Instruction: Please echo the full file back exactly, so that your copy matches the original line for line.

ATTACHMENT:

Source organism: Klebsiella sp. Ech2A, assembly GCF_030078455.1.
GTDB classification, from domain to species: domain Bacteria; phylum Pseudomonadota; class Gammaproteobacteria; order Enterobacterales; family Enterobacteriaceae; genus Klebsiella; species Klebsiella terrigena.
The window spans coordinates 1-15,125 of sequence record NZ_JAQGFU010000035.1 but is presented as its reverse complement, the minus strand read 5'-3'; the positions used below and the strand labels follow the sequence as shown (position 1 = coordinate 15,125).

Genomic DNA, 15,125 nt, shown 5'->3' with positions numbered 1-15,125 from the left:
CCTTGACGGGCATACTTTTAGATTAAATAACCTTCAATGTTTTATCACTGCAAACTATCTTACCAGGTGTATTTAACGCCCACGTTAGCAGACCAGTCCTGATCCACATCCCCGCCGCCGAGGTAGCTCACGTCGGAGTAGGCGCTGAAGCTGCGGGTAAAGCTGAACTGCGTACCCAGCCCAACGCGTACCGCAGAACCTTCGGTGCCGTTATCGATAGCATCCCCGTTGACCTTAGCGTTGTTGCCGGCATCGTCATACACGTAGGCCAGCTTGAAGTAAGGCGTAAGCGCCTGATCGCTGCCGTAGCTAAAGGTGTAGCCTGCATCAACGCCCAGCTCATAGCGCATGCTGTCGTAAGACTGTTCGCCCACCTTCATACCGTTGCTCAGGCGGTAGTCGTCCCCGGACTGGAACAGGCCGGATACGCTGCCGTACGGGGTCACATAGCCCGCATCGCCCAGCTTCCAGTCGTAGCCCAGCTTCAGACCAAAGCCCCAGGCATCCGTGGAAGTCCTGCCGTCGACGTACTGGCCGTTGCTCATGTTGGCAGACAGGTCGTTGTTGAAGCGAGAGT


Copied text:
Source organism: Klebsiella sp. Ech2A, assembly GCF_030078455.1.
GTDB classification, from domain to species: domain Bacteria; phylum Pseudomonadota; class Gammaproteobacteria; order Enterobacterales; family Enterobacteriaceae; genus Klebsiella; species Klebsiella terrigena.
The window spans coordinates 1-15,125 of sequence record NZ_JAQGFU010000035.1 but is presented as its reverse complement, the minus strand read 5'-3'; the positions used below and the strand labels follow the sequence as shown (position 1 = coordinate 15,125).

Genomic DNA, 15,125 nt, shown 5'->3' with positions numbered 1-15,125 from the left:
CCTTGACGGGCATACTTTTAGATTAAATAACCTTCAATGTTTTATCACTGCAAACTATCTTACCAGGTGTATTTAACGCCCACGTTAGCAGACCAGTCCTGATCCACATCCCCGCCGCCGAGGTAGCTCACGTCGGAGTAGGCGCTGAAGCTGCGGGTAAAGCTGAACTGCGTACCCAGCCCAACGCGTACCGCAGAACCTTCGGTGCCGTTATCGATAGCATCCCCGTTGACCTTAGCGTTGTTGCCGGCATCGTCATACACGTAGGCCAGCTTGAAGTAAGGCGTAAGCGCCTGATCGCTGCCGTAGCTAAAGGTGTAGCCTGCATCAACGCCCAGCTCATAGCGCATGCTGTCGTAAGACTGTTCGCCCACCTTCATACCGTTGCTCAGGCGGTAGTCGTCCCCGGACTGGAACAGGCCGGATACGCTGCCGTACGGGGTCACATAGCCCGCATCGCCCAGCTTCCAGTCGTAGCCCAGCTTCAGACCAAAGCCCCAGGCATCCGTGGAAGTCCTGCCGTCGACGTACTGGCCGTTGCTCATGTTGGCAGACAGGTCGTTGTTGAAGCGAGAGT